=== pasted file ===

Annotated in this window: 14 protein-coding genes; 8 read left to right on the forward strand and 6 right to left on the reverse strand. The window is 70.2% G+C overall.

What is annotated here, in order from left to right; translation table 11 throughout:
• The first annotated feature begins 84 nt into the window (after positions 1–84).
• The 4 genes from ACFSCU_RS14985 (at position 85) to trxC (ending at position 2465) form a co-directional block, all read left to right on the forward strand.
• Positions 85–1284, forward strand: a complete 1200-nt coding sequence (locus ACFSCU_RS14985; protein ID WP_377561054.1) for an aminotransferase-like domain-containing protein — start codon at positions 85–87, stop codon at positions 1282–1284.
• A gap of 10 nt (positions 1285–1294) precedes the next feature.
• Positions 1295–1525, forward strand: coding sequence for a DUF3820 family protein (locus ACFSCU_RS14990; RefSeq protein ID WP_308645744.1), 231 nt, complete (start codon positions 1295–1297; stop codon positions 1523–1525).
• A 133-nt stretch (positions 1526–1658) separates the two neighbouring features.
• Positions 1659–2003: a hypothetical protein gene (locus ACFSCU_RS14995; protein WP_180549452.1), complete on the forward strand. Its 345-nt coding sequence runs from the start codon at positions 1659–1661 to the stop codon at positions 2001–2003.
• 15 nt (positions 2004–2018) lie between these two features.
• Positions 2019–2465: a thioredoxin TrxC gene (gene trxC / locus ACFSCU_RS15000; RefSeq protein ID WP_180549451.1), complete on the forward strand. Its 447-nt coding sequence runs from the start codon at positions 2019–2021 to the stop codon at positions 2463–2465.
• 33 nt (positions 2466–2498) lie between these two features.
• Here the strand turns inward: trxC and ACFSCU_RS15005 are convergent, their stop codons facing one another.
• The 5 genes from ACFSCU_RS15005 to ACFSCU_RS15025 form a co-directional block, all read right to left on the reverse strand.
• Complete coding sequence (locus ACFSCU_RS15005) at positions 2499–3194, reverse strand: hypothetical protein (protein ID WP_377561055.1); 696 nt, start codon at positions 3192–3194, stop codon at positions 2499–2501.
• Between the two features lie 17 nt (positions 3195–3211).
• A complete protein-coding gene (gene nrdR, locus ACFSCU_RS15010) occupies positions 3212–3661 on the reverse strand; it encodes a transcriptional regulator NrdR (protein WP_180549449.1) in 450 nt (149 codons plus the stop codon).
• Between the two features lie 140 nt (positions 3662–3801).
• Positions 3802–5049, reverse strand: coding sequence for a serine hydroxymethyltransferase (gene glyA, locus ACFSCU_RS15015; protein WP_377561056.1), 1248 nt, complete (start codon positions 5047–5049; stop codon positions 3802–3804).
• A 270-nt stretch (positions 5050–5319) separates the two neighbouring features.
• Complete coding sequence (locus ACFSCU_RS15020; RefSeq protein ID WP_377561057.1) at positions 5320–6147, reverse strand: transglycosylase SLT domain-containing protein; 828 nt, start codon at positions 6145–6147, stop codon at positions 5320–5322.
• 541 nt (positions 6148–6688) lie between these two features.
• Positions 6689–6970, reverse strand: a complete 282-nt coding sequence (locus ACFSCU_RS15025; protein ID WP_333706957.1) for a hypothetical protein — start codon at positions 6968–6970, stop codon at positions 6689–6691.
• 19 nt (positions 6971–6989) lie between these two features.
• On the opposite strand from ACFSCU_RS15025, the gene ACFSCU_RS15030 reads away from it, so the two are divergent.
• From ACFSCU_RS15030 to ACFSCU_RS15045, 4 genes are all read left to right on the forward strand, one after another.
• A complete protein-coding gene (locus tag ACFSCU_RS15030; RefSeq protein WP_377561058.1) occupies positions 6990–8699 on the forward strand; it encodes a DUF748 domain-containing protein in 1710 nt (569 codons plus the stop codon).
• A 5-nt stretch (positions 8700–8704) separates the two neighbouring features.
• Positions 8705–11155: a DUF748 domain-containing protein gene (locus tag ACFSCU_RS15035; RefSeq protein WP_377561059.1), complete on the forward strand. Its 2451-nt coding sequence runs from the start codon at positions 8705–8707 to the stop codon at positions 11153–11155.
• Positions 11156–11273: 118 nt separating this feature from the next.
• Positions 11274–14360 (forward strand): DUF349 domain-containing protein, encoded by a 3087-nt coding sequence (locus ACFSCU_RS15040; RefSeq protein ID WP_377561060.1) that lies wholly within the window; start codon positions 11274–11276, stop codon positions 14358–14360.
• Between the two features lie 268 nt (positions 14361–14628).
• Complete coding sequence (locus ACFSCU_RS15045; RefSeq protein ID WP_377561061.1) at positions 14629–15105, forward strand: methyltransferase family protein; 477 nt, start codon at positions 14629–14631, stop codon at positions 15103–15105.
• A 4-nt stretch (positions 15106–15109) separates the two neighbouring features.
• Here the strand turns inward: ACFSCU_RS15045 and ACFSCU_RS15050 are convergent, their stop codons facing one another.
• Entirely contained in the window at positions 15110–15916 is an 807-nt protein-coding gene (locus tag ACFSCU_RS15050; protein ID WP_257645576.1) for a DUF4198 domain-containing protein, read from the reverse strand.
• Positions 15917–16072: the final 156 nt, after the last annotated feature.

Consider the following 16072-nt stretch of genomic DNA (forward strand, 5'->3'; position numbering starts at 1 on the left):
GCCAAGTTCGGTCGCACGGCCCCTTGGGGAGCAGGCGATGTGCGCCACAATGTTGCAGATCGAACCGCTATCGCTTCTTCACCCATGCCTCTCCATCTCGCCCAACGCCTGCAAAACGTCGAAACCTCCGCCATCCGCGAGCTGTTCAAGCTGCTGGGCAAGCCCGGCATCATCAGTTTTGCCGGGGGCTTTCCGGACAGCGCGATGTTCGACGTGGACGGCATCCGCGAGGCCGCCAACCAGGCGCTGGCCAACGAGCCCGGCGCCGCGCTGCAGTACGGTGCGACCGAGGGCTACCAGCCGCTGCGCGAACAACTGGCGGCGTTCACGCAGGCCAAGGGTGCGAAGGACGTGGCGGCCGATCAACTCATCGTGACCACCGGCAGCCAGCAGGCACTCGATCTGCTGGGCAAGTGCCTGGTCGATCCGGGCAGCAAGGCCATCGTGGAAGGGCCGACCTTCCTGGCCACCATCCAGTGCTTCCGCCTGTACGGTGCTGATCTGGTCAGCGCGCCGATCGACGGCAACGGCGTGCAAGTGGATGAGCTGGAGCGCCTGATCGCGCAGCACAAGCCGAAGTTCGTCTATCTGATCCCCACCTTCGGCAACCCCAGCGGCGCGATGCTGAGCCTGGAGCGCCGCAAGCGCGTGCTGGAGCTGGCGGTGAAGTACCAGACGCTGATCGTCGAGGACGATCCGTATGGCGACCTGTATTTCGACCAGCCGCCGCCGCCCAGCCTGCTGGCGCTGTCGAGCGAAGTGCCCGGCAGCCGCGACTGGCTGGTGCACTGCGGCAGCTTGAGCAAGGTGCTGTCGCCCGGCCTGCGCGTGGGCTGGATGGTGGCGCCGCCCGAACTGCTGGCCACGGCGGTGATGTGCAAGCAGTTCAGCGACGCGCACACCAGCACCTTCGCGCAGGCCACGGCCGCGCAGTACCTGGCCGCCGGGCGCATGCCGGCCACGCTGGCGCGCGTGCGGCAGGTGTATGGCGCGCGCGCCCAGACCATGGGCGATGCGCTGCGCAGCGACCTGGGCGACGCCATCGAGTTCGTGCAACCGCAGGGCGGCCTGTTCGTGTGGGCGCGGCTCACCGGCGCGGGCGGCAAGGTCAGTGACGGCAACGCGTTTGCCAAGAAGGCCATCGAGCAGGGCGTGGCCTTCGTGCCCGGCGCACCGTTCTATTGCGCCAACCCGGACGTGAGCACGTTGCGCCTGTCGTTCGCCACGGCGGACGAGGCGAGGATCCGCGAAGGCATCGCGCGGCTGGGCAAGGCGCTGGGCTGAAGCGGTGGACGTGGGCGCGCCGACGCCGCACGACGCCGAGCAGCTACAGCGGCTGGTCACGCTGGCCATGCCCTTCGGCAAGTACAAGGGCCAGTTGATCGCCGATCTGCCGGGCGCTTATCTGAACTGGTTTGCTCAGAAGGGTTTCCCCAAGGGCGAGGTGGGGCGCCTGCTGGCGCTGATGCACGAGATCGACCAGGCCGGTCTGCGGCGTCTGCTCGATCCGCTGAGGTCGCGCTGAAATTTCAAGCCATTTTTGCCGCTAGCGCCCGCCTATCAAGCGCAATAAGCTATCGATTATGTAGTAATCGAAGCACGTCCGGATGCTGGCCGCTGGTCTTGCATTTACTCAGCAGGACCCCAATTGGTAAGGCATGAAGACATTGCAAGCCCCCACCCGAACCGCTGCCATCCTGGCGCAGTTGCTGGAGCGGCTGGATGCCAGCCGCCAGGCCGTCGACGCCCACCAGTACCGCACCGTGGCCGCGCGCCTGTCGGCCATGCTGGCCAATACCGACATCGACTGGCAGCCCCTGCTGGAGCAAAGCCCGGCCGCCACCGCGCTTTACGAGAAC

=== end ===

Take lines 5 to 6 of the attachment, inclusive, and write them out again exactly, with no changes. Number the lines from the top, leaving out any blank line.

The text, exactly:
• Positions 85–1284, forward strand: a complete 1200-nt coding sequence (locus ACFSCU_RS14985; protein ID WP_377561054.1) for an aminotransferase-like domain-containing protein — start codon at positions 85–87, stop codon at positions 1282–1284.
• A gap of 10 nt (positions 1285–1294) precedes the next feature.